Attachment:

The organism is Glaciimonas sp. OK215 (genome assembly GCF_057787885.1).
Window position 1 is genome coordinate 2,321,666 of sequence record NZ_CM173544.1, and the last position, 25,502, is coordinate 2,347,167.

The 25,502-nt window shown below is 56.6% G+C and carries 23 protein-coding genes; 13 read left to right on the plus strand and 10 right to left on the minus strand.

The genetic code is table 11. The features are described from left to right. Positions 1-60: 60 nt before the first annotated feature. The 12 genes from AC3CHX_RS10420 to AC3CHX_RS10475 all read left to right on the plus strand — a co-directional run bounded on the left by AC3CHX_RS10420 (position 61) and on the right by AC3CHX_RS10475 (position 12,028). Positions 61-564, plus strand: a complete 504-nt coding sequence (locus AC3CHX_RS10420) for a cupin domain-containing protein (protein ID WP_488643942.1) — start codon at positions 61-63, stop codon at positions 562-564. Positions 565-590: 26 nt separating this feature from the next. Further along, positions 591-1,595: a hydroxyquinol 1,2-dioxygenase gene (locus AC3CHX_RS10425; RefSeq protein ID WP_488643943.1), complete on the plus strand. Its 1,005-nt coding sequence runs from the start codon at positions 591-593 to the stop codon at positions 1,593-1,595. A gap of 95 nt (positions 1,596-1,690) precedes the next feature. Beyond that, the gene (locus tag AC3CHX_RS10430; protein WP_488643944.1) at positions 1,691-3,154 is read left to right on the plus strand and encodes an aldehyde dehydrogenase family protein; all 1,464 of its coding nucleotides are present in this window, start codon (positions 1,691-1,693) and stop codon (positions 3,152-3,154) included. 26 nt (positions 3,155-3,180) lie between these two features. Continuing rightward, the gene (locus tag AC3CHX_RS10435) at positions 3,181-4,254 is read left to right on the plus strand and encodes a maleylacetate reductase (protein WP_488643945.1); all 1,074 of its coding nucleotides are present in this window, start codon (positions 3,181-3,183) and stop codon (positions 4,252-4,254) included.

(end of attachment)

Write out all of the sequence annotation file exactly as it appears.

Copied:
The organism is Glaciimonas sp. OK215 (genome assembly GCF_057787885.1).
Window position 1 is genome coordinate 2,321,666 of sequence record NZ_CM173544.1, and the last position, 25,502, is coordinate 2,347,167.

The 25,502-nt window shown below is 56.6% G+C and carries 23 protein-coding genes; 13 read left to right on the plus strand and 10 right to left on the minus strand.

The genetic code is table 11. The features are described from left to right. Positions 1-60: 60 nt before the first annotated feature. The 12 genes from AC3CHX_RS10420 to AC3CHX_RS10475 all read left to right on the plus strand — a co-directional run bounded on the left by AC3CHX_RS10420 (position 61) and on the right by AC3CHX_RS10475 (position 12,028). Positions 61-564, plus strand: a complete 504-nt coding sequence (locus AC3CHX_RS10420) for a cupin domain-containing protein (protein ID WP_488643942.1) — start codon at positions 61-63, stop codon at positions 562-564. Positions 565-590: 26 nt separating this feature from the next. Further along, positions 591-1,595: a hydroxyquinol 1,2-dioxygenase gene (locus AC3CHX_RS10425; RefSeq protein ID WP_488643943.1), complete on the plus strand. Its 1,005-nt coding sequence runs from the start codon at positions 591-593 to the stop codon at positions 1,593-1,595. A gap of 95 nt (positions 1,596-1,690) precedes the next feature. Beyond that, the gene (locus tag AC3CHX_RS10430; protein WP_488643944.1) at positions 1,691-3,154 is read left to right on the plus strand and encodes an aldehyde dehydrogenase family protein; all 1,464 of its coding nucleotides are present in this window, start codon (positions 1,691-1,693) and stop codon (positions 3,152-3,154) included. 26 nt (positions 3,155-3,180) lie between these two features. Continuing rightward, the gene (locus tag AC3CHX_RS10435) at positions 3,181-4,254 is read left to right on the plus strand and encodes a maleylacetate reductase (protein WP_488643945.1); all 1,074 of its coding nucleotides are present in this window, start codon (positions 3,181-3,183) and stop codon (positions 4,252-4,254) included.